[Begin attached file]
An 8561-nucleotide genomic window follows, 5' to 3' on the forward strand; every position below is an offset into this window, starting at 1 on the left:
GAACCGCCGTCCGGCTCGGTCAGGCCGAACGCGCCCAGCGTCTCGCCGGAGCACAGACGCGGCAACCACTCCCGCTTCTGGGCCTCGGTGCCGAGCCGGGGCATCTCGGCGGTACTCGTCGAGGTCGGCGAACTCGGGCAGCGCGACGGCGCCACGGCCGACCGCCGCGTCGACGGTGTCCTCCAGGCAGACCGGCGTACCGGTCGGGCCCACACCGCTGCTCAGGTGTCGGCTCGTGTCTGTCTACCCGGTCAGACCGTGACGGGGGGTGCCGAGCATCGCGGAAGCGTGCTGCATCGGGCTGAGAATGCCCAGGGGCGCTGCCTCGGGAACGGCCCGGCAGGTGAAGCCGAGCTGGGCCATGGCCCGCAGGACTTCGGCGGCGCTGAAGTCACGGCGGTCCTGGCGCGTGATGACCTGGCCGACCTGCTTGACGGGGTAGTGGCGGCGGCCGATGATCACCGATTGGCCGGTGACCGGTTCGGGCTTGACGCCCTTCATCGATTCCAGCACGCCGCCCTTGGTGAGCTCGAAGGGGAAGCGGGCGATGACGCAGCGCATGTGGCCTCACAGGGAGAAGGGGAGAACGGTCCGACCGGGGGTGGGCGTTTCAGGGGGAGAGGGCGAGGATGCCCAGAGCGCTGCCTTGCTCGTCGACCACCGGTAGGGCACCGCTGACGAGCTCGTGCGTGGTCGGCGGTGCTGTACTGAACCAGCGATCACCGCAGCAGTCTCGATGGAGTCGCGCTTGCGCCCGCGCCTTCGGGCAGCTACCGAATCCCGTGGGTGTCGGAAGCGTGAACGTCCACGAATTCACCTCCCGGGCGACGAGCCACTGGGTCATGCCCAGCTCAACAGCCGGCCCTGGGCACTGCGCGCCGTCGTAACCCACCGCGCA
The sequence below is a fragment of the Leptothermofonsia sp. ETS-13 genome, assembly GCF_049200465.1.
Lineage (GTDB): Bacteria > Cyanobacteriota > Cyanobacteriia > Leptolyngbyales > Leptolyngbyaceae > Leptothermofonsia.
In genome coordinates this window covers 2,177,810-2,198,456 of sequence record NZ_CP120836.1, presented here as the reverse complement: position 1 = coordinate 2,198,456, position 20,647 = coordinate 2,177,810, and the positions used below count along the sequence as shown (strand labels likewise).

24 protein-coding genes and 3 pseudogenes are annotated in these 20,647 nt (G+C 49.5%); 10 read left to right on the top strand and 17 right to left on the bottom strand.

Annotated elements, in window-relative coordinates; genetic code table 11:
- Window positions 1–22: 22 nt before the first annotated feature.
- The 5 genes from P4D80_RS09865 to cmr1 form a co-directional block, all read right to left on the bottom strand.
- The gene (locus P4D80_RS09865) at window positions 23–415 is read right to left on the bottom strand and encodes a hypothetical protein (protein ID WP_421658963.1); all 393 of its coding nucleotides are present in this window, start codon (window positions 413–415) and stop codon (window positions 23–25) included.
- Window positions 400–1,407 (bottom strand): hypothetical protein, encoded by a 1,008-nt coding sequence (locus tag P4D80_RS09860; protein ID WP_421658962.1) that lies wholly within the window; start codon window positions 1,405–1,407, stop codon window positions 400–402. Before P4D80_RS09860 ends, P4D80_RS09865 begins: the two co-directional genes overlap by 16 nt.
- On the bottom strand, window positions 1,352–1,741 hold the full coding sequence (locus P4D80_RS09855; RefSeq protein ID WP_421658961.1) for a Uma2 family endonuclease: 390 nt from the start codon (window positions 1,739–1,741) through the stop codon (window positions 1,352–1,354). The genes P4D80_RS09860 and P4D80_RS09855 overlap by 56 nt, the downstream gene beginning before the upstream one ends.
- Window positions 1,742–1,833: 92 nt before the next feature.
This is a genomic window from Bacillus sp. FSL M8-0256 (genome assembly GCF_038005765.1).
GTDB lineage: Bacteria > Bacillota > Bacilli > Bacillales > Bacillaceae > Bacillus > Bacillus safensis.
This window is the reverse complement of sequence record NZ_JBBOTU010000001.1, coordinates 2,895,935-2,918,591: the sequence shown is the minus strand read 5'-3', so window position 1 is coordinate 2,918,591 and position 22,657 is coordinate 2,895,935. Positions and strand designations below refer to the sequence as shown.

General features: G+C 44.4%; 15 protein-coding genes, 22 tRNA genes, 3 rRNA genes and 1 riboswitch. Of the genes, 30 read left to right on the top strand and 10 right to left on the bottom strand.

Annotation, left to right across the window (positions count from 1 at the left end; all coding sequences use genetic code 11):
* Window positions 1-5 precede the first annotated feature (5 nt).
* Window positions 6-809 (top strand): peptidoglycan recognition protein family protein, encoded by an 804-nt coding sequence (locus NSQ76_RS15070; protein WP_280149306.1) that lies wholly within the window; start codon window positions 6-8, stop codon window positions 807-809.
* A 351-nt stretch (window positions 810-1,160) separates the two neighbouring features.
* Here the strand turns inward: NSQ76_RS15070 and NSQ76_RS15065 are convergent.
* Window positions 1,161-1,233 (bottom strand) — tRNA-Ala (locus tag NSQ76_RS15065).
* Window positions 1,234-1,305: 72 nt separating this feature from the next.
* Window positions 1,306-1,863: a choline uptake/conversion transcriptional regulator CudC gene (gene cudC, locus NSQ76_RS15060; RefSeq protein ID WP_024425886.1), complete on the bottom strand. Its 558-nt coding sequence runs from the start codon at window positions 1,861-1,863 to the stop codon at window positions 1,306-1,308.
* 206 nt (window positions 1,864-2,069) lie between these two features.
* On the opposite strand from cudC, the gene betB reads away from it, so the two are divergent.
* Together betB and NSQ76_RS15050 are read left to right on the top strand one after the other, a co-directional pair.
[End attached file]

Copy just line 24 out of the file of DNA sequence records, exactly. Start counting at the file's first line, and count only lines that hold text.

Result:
* Window positions 1,234-1,305: 72 nt separating this feature from the next.